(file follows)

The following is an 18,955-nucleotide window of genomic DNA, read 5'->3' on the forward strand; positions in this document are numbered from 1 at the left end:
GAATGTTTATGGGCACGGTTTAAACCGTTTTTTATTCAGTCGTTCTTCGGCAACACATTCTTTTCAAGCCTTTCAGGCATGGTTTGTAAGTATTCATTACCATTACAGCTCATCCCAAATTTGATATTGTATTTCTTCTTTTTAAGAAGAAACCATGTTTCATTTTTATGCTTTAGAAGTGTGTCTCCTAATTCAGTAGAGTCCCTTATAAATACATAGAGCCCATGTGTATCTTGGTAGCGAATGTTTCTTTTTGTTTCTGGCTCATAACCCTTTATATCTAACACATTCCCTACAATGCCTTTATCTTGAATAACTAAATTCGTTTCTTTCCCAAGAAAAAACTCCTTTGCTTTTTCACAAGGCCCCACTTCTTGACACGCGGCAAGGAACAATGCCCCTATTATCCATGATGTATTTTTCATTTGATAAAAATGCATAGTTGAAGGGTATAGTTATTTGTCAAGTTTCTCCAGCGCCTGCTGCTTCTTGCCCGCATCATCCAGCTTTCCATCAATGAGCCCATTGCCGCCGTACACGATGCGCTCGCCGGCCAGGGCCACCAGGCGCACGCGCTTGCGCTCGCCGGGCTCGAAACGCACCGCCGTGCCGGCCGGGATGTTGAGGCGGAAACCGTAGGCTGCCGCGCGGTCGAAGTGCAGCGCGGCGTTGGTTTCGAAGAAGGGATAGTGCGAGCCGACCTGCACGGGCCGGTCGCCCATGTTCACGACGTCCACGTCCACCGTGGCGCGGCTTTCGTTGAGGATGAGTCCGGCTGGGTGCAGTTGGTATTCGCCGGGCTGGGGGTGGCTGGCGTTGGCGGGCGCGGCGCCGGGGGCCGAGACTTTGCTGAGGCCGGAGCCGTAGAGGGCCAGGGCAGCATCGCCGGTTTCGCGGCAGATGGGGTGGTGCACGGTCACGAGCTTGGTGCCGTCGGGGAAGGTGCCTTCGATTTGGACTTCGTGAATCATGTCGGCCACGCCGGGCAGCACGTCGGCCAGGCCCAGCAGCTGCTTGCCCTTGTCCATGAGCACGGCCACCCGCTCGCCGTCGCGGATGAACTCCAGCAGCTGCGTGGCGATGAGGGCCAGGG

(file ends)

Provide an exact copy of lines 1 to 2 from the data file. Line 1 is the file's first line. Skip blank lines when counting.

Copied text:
The following is an 18,955-nucleotide window of genomic DNA, read 5'->3' on the forward strand; positions in this document are numbered from 1 at the left end:
GAATGTTTATGGGCACGGTTTAAACCGTTTTTTATTCAGTCGTTCTTCGGCAACACATTCTTTTCAAGCCTTTCAGGCATGGTTTGTAAGTATTCATTACCATTACAGCTCATCCCAAATTTGATATTGTATTTCTTCTTTTTAAGAAGAAACCATGTTTCATTTTTATGCTTTAGAAGTGTGTCTCCTAATTCAGTAGAGTCCCTTATAAATACATAGAGCCCATGTGTATCTTGGTAGCGAATGTTTCTTTTTGTTTCTGGCTCATAACCCTTTATATCTAACACATTCCCTACAATGCCTTTATCTTGAATAACTAAATTCGTTTCTTTCCCAAGAAAAAACTCCTTTGCTTTTTCACAAGGCCCCACTTCTTGACACGCGGCAAGGAACAATGCCCCTATTATCCATGATGTATTTTTCATTTGATAAAAATGCATAGTTGAAGGGTATAGTTATTTGTCAAGTTTCTCCAGCGCCTGCTGCTTCTTGCCCGCATCATCCAGCTTTCCATCAATGAGCCCATTGCCGCCGTACACGATGCGCTCGCCGGCCAGGGCCACCAGGCGCACGCGCTTGCGCTCGCCGGGCTCGAAACGCACCGCCGTGCCGGCCGGGATGTTGAGGCGGAAACCGTAGGCTGCCGCGCGGTCGAAGTGCAGCGCGGCGTTGGTTTCGAAGAAGGGATAGTGCGAGCCGACCTGCACGGGCCGGTCGCCCATGTTCACGACGTCCACGTCCACCGTGGCGCGGCTTTCGTTGAGGATGAGTCCGGCTGGGTGCAGTTGGTATTCGCCGGGCTGGGGGTGGCTGGCGTTGGCGGGCGCGGCGCCGGGGGCCGAGACTTTGCTGAGGCCGGAGCCGTAGAGGGCCAGGGCAGCATCGCCGGTTTCGCGGCAGATGGGGTGGTGCACGGTCACGAGCTTGGTGCCGTCGGGGAAGGTGCCTTCGATTTGGACTTCGTGAATCATGTCGGCCACGCCGGGCAGCACGTCGGCCAGGCCCAGCAGCTGCTTGCCCTTGTCCATGAGCACGGCCACCCGCTCGCCGTCGCGGATGAACTCCAGCAGCTGCGTGGCGATGAGGGCCAGGG